Business is booming at cattle sales yards throughout Colorado – but that’s not so good for ranchers. Last year's dry winter combined with an ongoing drought are forcing many ranchers to sell more than they like.
On Friday, President Barack Obama told ABC news that he won’t make it a top priority to go after Colorado and Washington State for legalizing marijuana. But as statehouse reporter Bente Birkeland reports, the announcement still leaves many unanswered questions in Colorado.
"North Fork Valley" is a new book published by Arcadia that chronicles the beginnings of Paonia, Hotchkiss and Crawford. The authors, Kathy Addams McKee – a fourth Generation native of the valley and Claudia Sutliff King, a lifetime resident, compiled pictures and history of the North Fork Valley from the 1880’s through present day. Here, the authors talk about area's rich heritage and history.
In our regular sit down with Governor John Hickenlooper, he gives his take on statewide marijuana regulations, and explains why he doesn't think the industry will be booming in the coming months. He also tells statehouse reporter Bente Birkeland why he's not sold on a major overhaul to the state's child welfare system in the wake of child fatalities.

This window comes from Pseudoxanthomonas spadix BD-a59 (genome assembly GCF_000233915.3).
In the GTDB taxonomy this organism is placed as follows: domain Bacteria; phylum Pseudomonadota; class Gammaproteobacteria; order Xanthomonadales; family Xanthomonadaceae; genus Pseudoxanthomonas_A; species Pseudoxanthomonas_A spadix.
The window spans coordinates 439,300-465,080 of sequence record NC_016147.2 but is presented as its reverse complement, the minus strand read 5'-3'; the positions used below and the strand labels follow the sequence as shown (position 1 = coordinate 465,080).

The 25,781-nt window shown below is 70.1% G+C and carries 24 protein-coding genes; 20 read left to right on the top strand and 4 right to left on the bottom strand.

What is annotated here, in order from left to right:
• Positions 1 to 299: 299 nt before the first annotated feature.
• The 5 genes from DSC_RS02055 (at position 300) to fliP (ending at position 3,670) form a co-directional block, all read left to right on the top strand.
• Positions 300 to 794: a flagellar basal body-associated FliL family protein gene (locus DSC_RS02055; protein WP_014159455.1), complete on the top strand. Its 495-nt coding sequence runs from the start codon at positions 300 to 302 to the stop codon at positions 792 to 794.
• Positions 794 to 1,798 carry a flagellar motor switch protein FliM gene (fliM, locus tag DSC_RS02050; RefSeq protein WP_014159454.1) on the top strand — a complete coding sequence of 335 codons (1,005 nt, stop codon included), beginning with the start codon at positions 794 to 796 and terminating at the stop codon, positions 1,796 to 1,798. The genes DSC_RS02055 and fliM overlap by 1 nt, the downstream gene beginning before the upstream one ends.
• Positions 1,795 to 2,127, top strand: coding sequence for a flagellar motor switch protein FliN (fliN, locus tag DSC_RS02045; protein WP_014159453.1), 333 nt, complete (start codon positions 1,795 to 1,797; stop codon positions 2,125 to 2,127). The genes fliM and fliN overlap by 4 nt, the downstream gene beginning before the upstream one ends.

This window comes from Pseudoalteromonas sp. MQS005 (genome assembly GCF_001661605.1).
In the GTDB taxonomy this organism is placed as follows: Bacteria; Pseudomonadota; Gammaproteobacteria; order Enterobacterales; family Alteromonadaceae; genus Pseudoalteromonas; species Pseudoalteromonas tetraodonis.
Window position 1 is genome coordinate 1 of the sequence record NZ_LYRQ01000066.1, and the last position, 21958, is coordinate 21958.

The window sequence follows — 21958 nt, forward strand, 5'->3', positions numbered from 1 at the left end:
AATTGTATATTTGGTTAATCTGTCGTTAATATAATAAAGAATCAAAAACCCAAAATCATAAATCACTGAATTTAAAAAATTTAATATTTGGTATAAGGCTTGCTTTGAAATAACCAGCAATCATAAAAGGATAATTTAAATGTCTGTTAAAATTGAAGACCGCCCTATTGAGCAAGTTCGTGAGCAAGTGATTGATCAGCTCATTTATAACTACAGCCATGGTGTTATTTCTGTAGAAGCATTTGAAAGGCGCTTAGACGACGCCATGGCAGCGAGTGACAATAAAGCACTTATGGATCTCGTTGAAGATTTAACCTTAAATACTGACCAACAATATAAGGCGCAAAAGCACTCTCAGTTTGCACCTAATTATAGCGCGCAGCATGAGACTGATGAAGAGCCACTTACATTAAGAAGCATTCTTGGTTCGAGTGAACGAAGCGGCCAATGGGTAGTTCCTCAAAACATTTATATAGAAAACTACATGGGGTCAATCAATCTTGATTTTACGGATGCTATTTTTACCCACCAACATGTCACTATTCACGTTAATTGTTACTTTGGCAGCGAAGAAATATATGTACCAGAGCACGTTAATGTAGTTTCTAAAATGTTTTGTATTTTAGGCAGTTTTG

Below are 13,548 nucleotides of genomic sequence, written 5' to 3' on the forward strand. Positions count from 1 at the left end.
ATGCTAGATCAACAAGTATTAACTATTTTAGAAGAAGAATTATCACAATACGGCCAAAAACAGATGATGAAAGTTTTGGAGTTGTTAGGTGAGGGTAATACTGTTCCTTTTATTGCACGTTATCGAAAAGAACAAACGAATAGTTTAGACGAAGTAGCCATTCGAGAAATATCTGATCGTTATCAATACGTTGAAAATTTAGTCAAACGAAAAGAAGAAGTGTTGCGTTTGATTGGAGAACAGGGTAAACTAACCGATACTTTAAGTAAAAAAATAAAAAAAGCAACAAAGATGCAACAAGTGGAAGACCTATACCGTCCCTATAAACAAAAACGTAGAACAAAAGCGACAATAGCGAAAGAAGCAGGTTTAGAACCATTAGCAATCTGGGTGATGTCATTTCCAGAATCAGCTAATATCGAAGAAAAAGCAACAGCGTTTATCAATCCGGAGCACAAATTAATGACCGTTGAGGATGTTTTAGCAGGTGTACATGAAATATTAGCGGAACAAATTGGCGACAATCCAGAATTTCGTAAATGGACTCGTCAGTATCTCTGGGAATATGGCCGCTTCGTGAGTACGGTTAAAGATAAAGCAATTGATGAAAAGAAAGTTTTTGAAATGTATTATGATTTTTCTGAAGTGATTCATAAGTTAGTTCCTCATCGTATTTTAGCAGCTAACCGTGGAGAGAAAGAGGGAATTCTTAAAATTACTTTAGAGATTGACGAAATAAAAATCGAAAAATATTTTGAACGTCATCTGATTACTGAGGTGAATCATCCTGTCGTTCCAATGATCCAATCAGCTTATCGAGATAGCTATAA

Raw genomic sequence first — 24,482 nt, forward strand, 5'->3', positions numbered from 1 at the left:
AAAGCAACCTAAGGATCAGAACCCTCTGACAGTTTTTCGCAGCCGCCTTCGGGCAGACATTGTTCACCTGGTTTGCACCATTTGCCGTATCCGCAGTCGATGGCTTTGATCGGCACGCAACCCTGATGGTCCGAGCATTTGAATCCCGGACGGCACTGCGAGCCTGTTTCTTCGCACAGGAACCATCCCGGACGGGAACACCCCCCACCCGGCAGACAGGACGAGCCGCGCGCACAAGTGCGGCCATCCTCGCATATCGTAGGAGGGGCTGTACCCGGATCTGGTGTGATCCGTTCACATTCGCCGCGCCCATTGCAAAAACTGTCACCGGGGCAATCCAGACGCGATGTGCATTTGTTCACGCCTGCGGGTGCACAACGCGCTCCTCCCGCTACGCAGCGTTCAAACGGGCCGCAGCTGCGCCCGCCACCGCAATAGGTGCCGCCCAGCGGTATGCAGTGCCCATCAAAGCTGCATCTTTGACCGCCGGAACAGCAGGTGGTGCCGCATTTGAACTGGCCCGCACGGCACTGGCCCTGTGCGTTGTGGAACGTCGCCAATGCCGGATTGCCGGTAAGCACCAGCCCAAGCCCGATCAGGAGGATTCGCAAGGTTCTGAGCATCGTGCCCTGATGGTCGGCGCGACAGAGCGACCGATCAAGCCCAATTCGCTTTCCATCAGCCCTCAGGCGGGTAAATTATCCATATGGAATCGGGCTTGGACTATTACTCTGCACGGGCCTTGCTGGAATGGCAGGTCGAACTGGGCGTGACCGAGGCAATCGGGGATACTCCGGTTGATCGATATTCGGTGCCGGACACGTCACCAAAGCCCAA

Governor John Hickenlooper still has roughly a month to certify the results of the November election. And when he does, it’ll be legal for Coloradans over 21 to smoke recreational marijuana. For the moment, most businesses are taking a wait and see approach. The state’s ski resorts are one industry that doesn't expect its policies to change any time soon. Bente Birkeland has more from the state capitol.
Bark beetles flourish with dry warm weather, which makes 2012 the perfect year for them to take advantage of weakened pine trees. But this year's record setting warm dry weather made for a surprise bumper crop among fruit tree farmers in the North Fork Valley. For iSeeChange and KVNF, Julia Kumari Drapkin takes a look at what changes in this year's growing season boosted the bumper.
Produced by Julia Kumari Drapkin, the iSeeChange project at KVNF is part of Localore, a nationwide production of AIR designed to accelerate transformation and extend public service media to all Americans. KVNF was selected as one of only 10 Localore stations across the country—learn more at airmediaworks.org. Localore is funded by the Corporation for Public Broadcasting, the Wyncote Foundation, the John T. and Catherine T. MacArthur Foundation, and the National Endowment for the Arts. Interactive storytelling partner Zeega co-produced TheAlmanac.org with iSeeChange.
Democratic senator John Morse will take over as the next senate president in January. He previously served as the majority leader. Statehouse reporter Bente Birkeland sat down with him to talk about how he sees his new role and his hopes for the legislative session.